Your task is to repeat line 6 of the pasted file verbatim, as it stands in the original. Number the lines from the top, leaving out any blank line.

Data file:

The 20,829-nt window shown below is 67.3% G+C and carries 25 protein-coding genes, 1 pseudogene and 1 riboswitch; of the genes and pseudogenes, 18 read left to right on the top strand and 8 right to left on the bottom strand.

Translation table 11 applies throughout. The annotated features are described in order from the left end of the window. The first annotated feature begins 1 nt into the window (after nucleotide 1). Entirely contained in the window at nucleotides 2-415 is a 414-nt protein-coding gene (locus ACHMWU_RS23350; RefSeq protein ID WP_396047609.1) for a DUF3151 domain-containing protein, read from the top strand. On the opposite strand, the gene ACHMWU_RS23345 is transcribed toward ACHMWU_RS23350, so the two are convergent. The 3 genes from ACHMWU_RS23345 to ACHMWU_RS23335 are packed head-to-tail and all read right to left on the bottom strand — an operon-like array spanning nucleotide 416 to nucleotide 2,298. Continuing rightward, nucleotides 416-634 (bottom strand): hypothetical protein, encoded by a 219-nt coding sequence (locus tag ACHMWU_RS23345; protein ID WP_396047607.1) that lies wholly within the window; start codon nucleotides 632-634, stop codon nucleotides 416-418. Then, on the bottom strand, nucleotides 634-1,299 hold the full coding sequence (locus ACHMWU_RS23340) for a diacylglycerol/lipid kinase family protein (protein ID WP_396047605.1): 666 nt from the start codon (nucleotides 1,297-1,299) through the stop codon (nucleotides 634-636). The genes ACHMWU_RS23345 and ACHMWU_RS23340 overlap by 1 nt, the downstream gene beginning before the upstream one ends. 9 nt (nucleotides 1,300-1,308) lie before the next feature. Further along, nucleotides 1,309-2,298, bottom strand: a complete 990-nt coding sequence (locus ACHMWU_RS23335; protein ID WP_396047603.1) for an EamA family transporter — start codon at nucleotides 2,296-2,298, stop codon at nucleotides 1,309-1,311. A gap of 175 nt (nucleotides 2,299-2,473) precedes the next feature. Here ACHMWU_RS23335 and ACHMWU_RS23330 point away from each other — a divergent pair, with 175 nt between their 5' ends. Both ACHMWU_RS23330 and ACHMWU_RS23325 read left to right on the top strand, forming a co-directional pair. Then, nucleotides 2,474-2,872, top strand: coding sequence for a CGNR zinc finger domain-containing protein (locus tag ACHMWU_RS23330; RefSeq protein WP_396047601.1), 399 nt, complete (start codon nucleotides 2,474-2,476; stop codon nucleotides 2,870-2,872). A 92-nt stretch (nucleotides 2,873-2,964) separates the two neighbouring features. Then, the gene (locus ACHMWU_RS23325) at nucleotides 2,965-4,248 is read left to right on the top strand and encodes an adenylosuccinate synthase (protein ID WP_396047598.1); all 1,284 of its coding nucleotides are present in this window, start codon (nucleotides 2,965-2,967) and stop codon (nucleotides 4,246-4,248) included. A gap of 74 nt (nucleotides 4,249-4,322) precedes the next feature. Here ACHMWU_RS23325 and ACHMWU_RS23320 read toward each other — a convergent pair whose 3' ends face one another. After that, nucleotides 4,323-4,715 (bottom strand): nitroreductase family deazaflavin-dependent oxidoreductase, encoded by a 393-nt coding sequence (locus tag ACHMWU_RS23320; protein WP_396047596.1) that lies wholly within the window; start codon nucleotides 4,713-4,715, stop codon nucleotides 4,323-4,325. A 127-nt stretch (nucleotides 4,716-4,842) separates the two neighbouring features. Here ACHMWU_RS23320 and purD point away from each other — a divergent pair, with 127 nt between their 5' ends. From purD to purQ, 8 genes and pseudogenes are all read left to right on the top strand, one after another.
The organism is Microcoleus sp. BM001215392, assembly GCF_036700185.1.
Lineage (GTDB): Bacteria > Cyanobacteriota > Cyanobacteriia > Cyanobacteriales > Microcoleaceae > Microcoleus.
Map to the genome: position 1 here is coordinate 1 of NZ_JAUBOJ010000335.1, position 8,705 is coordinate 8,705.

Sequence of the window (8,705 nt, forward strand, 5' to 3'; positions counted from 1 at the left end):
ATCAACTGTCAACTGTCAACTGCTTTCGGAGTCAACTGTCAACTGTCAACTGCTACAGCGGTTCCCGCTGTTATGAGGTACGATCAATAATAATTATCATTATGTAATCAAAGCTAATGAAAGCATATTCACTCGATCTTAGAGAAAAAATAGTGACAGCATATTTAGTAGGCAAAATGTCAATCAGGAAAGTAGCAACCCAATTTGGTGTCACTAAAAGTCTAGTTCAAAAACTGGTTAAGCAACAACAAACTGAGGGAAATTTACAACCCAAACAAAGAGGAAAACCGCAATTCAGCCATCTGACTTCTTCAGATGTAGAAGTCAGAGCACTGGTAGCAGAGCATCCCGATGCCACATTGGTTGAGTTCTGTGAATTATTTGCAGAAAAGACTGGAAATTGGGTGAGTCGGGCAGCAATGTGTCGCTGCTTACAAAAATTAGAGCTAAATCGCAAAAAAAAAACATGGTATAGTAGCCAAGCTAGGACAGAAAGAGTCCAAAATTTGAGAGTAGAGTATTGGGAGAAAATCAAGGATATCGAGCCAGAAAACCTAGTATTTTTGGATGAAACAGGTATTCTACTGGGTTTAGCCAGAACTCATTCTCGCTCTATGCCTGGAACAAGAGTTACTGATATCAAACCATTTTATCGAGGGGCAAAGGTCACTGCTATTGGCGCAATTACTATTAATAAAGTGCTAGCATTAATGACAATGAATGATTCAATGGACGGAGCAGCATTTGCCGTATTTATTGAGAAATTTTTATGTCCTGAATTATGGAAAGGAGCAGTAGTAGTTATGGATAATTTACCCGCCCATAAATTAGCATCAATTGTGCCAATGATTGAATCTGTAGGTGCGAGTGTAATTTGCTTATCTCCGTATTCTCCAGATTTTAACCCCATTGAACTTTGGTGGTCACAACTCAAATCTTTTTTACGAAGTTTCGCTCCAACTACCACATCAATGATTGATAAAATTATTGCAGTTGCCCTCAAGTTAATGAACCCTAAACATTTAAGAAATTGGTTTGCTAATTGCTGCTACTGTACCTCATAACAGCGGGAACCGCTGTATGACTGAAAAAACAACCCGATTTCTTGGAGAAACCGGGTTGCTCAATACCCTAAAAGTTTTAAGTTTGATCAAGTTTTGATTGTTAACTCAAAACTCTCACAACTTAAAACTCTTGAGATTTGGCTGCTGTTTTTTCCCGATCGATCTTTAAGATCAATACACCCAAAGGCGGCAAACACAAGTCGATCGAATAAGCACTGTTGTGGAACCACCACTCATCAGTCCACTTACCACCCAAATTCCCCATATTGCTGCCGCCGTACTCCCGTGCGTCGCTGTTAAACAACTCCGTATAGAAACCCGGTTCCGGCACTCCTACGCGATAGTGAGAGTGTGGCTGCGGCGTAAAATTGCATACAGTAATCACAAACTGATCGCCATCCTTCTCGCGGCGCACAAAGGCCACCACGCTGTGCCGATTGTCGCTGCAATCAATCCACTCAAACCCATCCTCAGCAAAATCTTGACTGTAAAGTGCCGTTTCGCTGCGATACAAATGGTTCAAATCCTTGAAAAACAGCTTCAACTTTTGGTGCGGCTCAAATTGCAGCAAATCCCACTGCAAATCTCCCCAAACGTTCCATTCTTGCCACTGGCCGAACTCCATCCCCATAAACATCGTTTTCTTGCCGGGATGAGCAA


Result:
Sequence of the window (8,705 nt, forward strand, 5' to 3'; positions counted from 1 at the left end):